Want to Pay Your Opponent’s Costs for Producing Your TIFF Images in Discovery?  Then Pay Attention.

Cha-ChingIn federal court, we all know that Rule 54(d)(1) allows a prevailing party to recover costs.  That taxation of costs can happen after a single claim is prevailed upon, or at the end of a case.  And those costs can be a real blow after your client has lost the case, especially if you have to pay the opposing party’s eDiscovery costs.

Say What?



We never had to pay discovery costs before.

Well, you kinda did, if your opposing counsel was smart enough to realize copying costs were included in the Taxation of Costs statute and included them on the bill.

And now, the prevailing rule is that if the opposing party creates TIFF images for you in federal court and they win, you could end up paying for those TIFFs.

Meet section 28 U.S.C. § 1920(4):

A judge or clerk of any court of the United States may tax as costs the following  .  .  .  Fees for exemplification and the costs of making copies of any materials where the copies are necessarily obtained for use in the case.

According to the  3rd Circuit in Race Tires America, Inc. v. Hoosier Racing Tire, Corp., 674 F.3d 158 (3d Cir. 2012)  “making copies” means making TIFF images.  In that case, the 3rd Circuit vacated the District Court’s decision allowing recovery of ALL eDiscovery vendor services, but permitted recovery for just three categories of costs. So that’s kinda good, but the categories they left included in “making copies” are big ones:

1. Scanning of hard copy documents (i.e. converting paper to pdf or TIFF images)
2. Conversion of native files to TIFF images
3. Transfer of VHS tapes to DVD

Since Race Tires, the 4th Circuit has jumped on the “making copies” bandwagon in Country Vintner of N.C. LLC v. E&J Gallo Winery, Inc, 2013 WL 1789728, and several other courts have jumped on between then and now including district courts in Texas and Illinois. (For a complete listing of cases that address this issue, go to the Case Digests in the eDiscovery Assistant App for iPad and sort by 28 U.S.C. § 1920 under Tags).

So, what does that mean for you?  The ability to potentially recover the costs of TIFFs is the biggest issue, because for some reason, lawyers remain tied to them.  It’s to the point that I’m surprised if I hear that a party hasn’t requested them (or pdfs — don’t get me started on pdfs).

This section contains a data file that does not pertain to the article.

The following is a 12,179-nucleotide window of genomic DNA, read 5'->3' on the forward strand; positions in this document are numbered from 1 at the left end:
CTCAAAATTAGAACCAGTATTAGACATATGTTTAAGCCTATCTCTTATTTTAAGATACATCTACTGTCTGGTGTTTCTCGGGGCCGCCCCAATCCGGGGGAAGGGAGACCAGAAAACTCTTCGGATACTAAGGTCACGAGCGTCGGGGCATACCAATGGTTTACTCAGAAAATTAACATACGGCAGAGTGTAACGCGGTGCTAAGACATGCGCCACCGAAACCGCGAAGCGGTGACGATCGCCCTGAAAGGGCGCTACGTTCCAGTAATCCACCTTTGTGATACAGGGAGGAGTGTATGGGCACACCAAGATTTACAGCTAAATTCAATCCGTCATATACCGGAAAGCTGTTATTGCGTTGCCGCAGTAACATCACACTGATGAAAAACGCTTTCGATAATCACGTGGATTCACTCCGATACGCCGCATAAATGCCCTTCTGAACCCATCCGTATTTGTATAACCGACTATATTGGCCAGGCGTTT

What kind of greenbacks are we talking about?  It’s not much, is it?

The cost to convert to TIFF is between $0.01 to $0.05 per page.  Yep, that’s per page, NOT per document.  Most providers use a 4-5 average for the number of pages per doc, but your mileage may vary.

One of my current cases has 10.6 GB of data in the QC set (that’s a subset of the data for review).  That data subset, which is mostly email and attachments, equates to just over 26,000 documents and 330,000 pages.  At $0.01/page, the cost of converting those native files to TIFF images for production would be around $3300 in costs.  Not chump change or money I’d throw around.

For every million pages you TIFF at $0.01/page, you’ll spend $10,000.  At $0.05/page it’s $50,000.    Are you ready to tell your client you have to pay that AFTER you lose?? (I would also argue that your client should never be paying this in the first place, but that’s another post.)

So, what’s a girl to do?

First, negotiate.  If you don’t want to take the risk that you’ll have to pay for TIFFs, don’t ask for them.  Ask for native. TIFFs are NEVER, EVER the native format in which a document is produced or saved.  Pdf, yes, TIFF, no. (If a doc exists as a pdf, that’s its native format.  No conversion is required.)

If the other side wants to produce in TIFF so that they can control bates numbers on the documents, so be it.  They can produce in native (WAY better for you to use with current technology) and TIFF, as long as they agree not to seek recovery of the costs of  the TIFF images if they prevail.

Negotiate it out, and put it in writing for the judge to sign off on.  Include it in the ESI Order that you create for the case.

Second, make sure you’re getting the best deal from the provider you are paying to create those TIFFs. In today’s market, paying for TIFF conversion is a cost you can negotiate and/or eliminate — many providers don’t even charge it anymore as it’s a click of a button.  That’s a cost savings feature for your client up front if you are the producing party.  If you are the requesting party, I’d want to know what the producing party is paying for TIFF images so I can argue it’s too much or be on the record should they ever try to stick me with a bill of costs for TIFFs.

Third, if you’re the requesting party, make sure that you aren’t using review software that requires TIFF images and a load file (the notion that you might still be doing that makes me somewhat sick to my stomach).  Most every software will take native data (the original format in which the document was created and stored) and allow you to do so much more with the data in that format.

Don’t forget that you can be on the hook for eDiscovery related costs under FRCP 54 and 28 U.S.C. § 1920.  Because if you do, and your client is asked to pay those costs, they may just look to you to know why you didn’t advise them of that risk at the outset.


Go Native.  Leave the TIFFs behind.  Do better discovery.




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